Abstract: In a time of climate emergency, the question of environmental governance is not only critical, but also epistemic. How ‘environment’ is represented is as critical as how environmental crisis is managed. This essay addresses a debate of this kind by considering the complementary and contradictory relations between the concepts of ‘multi-functionality’ and ‘food sovereignty,’ as they define the global landscape. The juxtaposition of these concepts and their practical implications for political economy and ecology has its formative origins in a European-led debate over the role of agriculture, as a critical dimension of environmental governance. In this chapter I examine this debate as posing questions with broader, global significance.

McMichael, P. (2011). Food system sustainability: Questions of environmental governance in the new world (dis)order, Global Environmental Change, 21 (3): 804-812 (Available with subscription from: 

‘Calculated risks’

Extract:  Brisbane, a floodplain city on the coast of Queensland, Australia, is an appropriate location for a meeting to discuss the link between extreme weather events and climate change. Widespread floods across Queensland this year claimed many lives and caused some $30 billion1 of damage. Then in February came the brutal Cyclone Yasi, one of the most powerful to hit Australia. In the past two years, the country has experienced record levels of drought, wildfires and sea temperatures.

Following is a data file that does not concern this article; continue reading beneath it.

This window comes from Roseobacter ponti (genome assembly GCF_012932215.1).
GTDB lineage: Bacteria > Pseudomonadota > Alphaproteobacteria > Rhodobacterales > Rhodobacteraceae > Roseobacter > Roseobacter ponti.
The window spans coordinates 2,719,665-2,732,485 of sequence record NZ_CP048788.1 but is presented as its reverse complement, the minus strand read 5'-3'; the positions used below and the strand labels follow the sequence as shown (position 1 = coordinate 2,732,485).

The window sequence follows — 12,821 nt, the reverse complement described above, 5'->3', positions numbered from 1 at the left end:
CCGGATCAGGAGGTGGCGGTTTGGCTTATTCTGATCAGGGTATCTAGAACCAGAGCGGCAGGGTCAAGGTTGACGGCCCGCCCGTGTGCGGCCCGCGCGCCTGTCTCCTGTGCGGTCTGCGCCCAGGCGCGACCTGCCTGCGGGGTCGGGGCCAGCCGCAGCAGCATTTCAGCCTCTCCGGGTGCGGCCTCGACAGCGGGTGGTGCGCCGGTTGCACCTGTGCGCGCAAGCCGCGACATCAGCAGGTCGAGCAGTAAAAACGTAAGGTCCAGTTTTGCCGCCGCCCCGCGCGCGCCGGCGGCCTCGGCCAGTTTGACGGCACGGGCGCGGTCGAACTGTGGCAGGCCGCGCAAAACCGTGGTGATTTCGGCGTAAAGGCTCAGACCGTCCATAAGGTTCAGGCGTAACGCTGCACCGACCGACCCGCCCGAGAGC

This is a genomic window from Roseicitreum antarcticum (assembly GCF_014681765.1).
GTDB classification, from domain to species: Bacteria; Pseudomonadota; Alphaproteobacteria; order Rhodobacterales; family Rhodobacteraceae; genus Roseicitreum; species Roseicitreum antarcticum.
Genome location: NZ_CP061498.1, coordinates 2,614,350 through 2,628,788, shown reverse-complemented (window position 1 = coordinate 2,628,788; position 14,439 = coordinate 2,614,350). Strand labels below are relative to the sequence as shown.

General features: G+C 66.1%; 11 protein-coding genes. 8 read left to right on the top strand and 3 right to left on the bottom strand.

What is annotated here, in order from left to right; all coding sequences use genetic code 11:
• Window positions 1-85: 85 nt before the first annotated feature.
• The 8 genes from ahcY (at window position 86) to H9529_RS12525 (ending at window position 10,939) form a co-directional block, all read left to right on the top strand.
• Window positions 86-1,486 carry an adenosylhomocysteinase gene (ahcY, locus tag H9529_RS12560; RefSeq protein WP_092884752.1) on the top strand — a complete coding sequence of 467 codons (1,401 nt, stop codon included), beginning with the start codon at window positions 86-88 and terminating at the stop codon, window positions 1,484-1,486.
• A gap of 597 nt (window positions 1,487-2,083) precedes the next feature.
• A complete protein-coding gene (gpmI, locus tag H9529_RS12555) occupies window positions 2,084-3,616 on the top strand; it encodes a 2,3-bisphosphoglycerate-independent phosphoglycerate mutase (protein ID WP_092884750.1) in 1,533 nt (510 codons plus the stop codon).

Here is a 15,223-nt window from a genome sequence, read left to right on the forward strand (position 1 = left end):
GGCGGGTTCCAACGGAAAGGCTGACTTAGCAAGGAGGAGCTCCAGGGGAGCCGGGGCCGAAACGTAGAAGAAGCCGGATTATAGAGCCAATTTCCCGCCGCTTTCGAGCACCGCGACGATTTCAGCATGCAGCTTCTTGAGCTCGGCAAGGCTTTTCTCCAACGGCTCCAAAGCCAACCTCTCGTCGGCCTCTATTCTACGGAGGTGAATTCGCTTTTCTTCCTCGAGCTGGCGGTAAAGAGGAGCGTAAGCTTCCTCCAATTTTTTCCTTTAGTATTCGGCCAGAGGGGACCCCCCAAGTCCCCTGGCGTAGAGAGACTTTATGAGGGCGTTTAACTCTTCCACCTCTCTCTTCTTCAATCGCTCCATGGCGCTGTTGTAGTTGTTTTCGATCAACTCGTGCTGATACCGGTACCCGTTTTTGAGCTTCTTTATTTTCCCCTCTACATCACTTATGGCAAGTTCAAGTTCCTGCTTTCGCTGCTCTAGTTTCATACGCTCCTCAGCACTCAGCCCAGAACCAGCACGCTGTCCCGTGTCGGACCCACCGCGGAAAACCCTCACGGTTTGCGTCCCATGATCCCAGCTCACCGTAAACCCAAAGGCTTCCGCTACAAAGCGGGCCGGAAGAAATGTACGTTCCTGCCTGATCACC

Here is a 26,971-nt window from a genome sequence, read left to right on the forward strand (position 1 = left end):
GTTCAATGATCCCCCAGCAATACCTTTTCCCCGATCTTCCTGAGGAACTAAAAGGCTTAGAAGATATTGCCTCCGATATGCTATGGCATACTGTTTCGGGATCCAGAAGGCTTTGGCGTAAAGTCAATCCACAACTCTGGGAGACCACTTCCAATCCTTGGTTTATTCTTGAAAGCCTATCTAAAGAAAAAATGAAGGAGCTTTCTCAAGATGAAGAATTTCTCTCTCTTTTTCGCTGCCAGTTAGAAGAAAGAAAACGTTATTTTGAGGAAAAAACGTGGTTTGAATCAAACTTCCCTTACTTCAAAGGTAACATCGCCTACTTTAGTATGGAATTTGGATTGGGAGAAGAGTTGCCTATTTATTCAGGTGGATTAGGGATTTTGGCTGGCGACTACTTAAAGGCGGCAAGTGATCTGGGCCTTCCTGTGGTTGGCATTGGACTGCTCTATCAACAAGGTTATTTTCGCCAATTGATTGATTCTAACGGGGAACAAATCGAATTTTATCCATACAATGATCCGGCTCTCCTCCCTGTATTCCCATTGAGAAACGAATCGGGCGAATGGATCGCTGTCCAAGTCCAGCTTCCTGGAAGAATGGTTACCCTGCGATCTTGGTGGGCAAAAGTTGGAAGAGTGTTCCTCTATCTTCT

The Brisbane meeting, held in May, was organized by the Intergovernmental Panel on Climate Change (IPCC) to finalize its new special report on extreme climatic events — expected to be published in February next year. It brought together climate scientists and experts in disaster response. The IPCC process demands consensus, but this has proved awkward on some aspects of this topic, according to John Handmer, director of the Centre for Risk and Community Safety at RMIT University in Melbourne. “And I think it will until the final plenary sign off.”

Full Citation: Petherick, A. (2011). Calculated Risks, Nature Climate Change, 1: 188-189 (Available with full subscription at: